I think I’m a budding hoarder. Only fitting, since episodes of Hoarders have been my writing background noise whilst wordsmithing up my tasty blogs for Car Bibles. Anyways my room is littered with junk and memories of cars past. I have a seatbelt buckle for a Hyundai Tiburon that was broken when I bought it. A window regulator for a Cadillac CTS that I owned in 2017 is just sort of chilling on my desk. All that detritus was really funking with my writing jam, so I set aside an evening to clean my room. While cleaning, I found this sales brochure for a 2000 Toyota Echo, and I think you’ll enjoy it as much as I did.
Y’all remember the Echo, right? It was a cheap little getaround car Toyota turned out before Scion was a thing or the second-gen Prius became ubiquitous. I had one for a cute little flip I did in the midst of the pandemic 2020’s fall (and you can read about how I made $450 or so off it here). I bought it with a bad alternator and very old gas, sorted it out, and made some money.
Anyways the sales brochure is a nifty piece of information. The Echo was a super basic car, some models didn’t even have power steering. And yet, the sales brochure is well made and weirdly interesting to look at. Like many pieces of ad copy, it’s a fun time capsule.
Echos are really well-packaged cars – sure they’re dopey as hell to look at, loads of room.
See, we don’t need all those damn SUVs! The upright seating position would be familiar to anyone used to driving a modern crossover. It’s cool, it’s chic, it’s ahead of its time. The Echo was part of the “Toyota Project Genesis” which had the MR2, Echo, and Celica marketed explicitly to get those sweet youth “Gen Y” (Gen X, actually) dollars.
My closeted seven-year-old gay ass loved this Toyota Echo ad. Til this day, my goal is to be pretty and sit five deep in the back seat of an Echo, wearing low-rise jeans and a tube top.
Fun ads aside, Toyota’s Project Genesis initiative flopped. Still, it gave birth to Scion, which also kind of flopped? Not sure. Scion sold plenty of cars, but, it doesn’t exist anymore.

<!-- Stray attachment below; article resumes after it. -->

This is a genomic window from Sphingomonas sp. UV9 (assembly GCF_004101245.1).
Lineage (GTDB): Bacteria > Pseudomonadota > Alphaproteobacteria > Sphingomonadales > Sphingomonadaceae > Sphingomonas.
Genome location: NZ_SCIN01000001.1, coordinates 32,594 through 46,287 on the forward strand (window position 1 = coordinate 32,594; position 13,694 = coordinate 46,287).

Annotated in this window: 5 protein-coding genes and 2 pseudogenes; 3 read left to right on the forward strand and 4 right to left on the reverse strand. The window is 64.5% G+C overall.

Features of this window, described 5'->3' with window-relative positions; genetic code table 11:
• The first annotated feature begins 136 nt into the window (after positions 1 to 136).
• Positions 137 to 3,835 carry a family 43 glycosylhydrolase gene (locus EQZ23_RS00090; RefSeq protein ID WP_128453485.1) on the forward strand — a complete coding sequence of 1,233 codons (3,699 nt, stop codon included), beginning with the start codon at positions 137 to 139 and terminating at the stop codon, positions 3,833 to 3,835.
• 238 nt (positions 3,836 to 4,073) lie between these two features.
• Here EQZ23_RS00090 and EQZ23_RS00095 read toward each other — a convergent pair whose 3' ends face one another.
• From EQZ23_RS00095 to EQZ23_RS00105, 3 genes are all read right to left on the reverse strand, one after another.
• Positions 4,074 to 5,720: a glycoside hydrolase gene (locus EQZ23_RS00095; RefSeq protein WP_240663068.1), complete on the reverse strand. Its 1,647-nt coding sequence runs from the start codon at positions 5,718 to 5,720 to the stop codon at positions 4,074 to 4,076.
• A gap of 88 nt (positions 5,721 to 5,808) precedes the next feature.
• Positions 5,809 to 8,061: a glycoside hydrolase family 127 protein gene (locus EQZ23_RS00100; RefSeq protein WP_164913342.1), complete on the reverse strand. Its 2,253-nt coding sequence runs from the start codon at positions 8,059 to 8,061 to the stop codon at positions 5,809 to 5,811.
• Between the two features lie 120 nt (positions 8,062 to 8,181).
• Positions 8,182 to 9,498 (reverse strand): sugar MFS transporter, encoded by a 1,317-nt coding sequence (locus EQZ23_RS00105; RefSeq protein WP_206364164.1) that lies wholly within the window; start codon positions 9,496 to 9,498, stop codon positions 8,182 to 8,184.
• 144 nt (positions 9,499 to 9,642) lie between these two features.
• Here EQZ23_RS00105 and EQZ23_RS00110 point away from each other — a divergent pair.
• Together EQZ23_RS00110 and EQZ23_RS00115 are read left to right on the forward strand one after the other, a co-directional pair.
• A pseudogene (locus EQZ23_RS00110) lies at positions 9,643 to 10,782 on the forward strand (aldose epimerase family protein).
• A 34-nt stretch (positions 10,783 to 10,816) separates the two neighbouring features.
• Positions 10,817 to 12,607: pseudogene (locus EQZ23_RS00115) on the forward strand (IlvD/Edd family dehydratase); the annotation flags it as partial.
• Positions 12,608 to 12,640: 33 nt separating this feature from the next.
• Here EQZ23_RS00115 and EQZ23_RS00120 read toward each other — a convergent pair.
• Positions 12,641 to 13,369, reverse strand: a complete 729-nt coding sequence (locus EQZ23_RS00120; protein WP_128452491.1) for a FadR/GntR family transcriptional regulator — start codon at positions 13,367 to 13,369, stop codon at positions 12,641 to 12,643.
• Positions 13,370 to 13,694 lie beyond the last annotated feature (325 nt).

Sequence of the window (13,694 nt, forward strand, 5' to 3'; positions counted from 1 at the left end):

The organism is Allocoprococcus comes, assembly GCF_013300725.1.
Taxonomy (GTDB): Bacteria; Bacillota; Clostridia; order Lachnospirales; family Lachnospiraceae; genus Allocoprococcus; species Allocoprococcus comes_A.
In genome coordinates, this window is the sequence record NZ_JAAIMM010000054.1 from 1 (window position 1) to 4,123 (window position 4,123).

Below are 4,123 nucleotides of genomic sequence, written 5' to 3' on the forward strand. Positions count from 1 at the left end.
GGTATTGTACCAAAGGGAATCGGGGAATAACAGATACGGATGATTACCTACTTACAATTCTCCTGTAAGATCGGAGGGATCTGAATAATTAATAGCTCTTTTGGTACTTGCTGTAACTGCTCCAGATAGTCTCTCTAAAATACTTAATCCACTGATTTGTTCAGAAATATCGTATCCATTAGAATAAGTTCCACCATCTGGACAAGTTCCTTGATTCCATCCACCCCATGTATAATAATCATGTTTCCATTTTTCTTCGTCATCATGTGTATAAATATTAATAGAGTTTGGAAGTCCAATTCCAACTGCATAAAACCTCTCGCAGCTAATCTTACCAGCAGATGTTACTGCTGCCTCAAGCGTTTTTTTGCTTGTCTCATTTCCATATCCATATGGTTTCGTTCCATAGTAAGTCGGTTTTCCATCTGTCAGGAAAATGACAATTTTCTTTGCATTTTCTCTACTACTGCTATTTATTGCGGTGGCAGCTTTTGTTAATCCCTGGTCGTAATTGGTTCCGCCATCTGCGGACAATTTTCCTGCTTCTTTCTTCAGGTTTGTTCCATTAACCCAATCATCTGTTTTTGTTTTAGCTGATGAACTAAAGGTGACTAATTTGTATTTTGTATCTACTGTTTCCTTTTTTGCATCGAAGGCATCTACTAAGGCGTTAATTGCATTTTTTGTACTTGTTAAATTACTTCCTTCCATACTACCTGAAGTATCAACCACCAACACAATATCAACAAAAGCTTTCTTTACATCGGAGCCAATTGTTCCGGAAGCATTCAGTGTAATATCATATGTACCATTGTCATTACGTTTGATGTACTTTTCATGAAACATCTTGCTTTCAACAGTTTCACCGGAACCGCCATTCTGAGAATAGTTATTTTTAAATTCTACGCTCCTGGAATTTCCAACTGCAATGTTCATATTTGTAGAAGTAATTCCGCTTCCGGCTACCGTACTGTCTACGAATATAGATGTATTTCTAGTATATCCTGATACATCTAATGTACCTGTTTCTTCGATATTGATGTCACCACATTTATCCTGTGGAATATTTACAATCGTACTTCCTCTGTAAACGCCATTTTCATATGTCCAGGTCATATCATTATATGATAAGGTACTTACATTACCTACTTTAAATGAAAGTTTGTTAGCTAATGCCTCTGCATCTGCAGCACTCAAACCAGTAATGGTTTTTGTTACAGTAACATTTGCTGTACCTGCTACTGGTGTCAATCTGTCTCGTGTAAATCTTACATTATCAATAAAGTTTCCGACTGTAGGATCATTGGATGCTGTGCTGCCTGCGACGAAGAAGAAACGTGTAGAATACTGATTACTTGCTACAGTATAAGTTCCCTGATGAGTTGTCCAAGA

On the back of the brochure, it has a picture of the then-new Celica. But the MR2 Spyder is still a concept! It’s not even the MR2 spyder yet, Toyota’s calling it the “MR Spyder Concept Car” here. Above that, is a website “www.isthistoyota.com.”
As of today, that links back to Toyota’s main website. To see what things were like when this car was released, I used the old-faithful wayback machine, to take a time machine back to the year 2000.
Unfortunately, Flash isn’t supported anymore, so the Hi-Fi website won’t work. Also, I don’t think the Wayback machine copied all the code and files that it needed to work, anyway.
Oh wow, we’re starting off strong here. Look at that youth-oriented copy, y’all.
A lot of code is broken, some code is likely incompatible with a modern browser, other links were never archived. Also, modern computer screens are much higher resolution than whatever we had back in 2000, so forgive all the wonky screenshots.
Most of the “discussion” links, or the shop@Toyota, are broken. Most of the copy is missing or invisible, maybe wrapped up in some Adobe Flash code that is lost decades to time. The only thing that works on either the Celica, MR2, or Echo pages is the gallery.
Since Toyota’s Project Genesis involved marketing to “the Youth” that meant the company had to dip toes into youth-oriented events. Yet, it seemed like the things Toyota experimented with there didn’t pan out as well as hoped. The Flaming Lips Webcast was probably hella novel in the year 1999 or 2000, but I’m not sure it really turned alt music fans into Toyota customers?
By comparison, Ford was relatively successful with its own efforts in courting young people through music by way of events like “Focus247” and the Detroit Electronic Music Festival. Remember, Ford even sponsored the DEMF for a few years. That Festival still exists today, whereas project Gravity and BMX biking is but a fraction of the popularity it had in the early aughties.
From my understanding, it seems as if Toyota tried to court the alty, BMXy type people, and it didn’t pan out so well. The follow-up to Project Genesis was Scion, and Scion’s youth-courting efforts, decidedly looked more, uh, Urban. I’m sure there’s a strong critique of how black, and/or urban inner-city culture is used to cynically sell some kind of boring econoboxes, but I don’t have the bandwidth for that critique today. Instead, I’ll just reminisce about the kind of cringy, but also kind of good, songs Toyota commissioned for the 2003+ Toyota Corolla’s website. The singer of the second song sounds suspiciously like Cee-Lo Green, and you can’t convince me otherwise.
I love these pieces of history now that I’m older. It’s fun to piece together the past, and figure out how and why we got from point A to point B.